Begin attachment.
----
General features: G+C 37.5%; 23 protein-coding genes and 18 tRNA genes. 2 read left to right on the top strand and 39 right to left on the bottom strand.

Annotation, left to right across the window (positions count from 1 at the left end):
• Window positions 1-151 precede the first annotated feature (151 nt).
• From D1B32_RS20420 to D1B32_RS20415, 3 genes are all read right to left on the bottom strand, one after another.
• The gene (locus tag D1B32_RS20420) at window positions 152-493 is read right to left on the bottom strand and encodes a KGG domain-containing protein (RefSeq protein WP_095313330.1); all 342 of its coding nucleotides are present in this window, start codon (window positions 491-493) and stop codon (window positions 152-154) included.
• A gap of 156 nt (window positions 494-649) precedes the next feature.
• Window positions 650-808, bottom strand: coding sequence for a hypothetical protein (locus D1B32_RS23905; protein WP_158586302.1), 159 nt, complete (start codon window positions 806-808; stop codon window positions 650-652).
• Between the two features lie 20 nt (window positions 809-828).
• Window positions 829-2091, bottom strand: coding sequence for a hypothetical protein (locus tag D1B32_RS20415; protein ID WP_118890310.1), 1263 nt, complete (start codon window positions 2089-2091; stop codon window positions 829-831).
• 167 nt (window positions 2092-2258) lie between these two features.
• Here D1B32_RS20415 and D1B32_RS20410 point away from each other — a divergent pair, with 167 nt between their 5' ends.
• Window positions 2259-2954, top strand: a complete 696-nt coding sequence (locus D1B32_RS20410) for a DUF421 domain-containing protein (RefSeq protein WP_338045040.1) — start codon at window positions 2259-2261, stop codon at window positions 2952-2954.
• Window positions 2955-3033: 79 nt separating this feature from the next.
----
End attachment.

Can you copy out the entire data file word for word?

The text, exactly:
General features: G+C 37.5%; 23 protein-coding genes and 18 tRNA genes. 2 read left to right on the top strand and 39 right to left on the bottom strand.

Annotation, left to right across the window (positions count from 1 at the left end):
• Window positions 1-151 precede the first annotated feature (151 nt).
• From D1B32_RS20420 to D1B32_RS20415, 3 genes are all read right to left on the bottom strand, one after another.
• The gene (locus tag D1B32_RS20420) at window positions 152-493 is read right to left on the bottom strand and encodes a KGG domain-containing protein (RefSeq protein WP_095313330.1); all 342 of its coding nucleotides are present in this window, start codon (window positions 491-493) and stop codon (window positions 152-154) included.
• A gap of 156 nt (window positions 494-649) precedes the next feature.
• Window positions 650-808, bottom strand: coding sequence for a hypothetical protein (locus D1B32_RS23905; protein WP_158586302.1), 159 nt, complete (start codon window positions 806-808; stop codon window positions 650-652).
• Between the two features lie 20 nt (window positions 809-828).
• Window positions 829-2091, bottom strand: coding sequence for a hypothetical protein (locus tag D1B32_RS20415; protein ID WP_118890310.1), 1263 nt, complete (start codon window positions 2089-2091; stop codon window positions 829-831).
• 167 nt (window positions 2092-2258) lie between these two features.
• Here D1B32_RS20415 and D1B32_RS20410 point away from each other — a divergent pair, with 167 nt between their 5' ends.
• Window positions 2259-2954, top strand: a complete 696-nt coding sequence (locus D1B32_RS20410) for a DUF421 domain-containing protein (RefSeq protein WP_338045040.1) — start codon at window positions 2259-2261, stop codon at window positions 2952-2954.
• Window positions 2955-3033: 79 nt separating this feature from the next.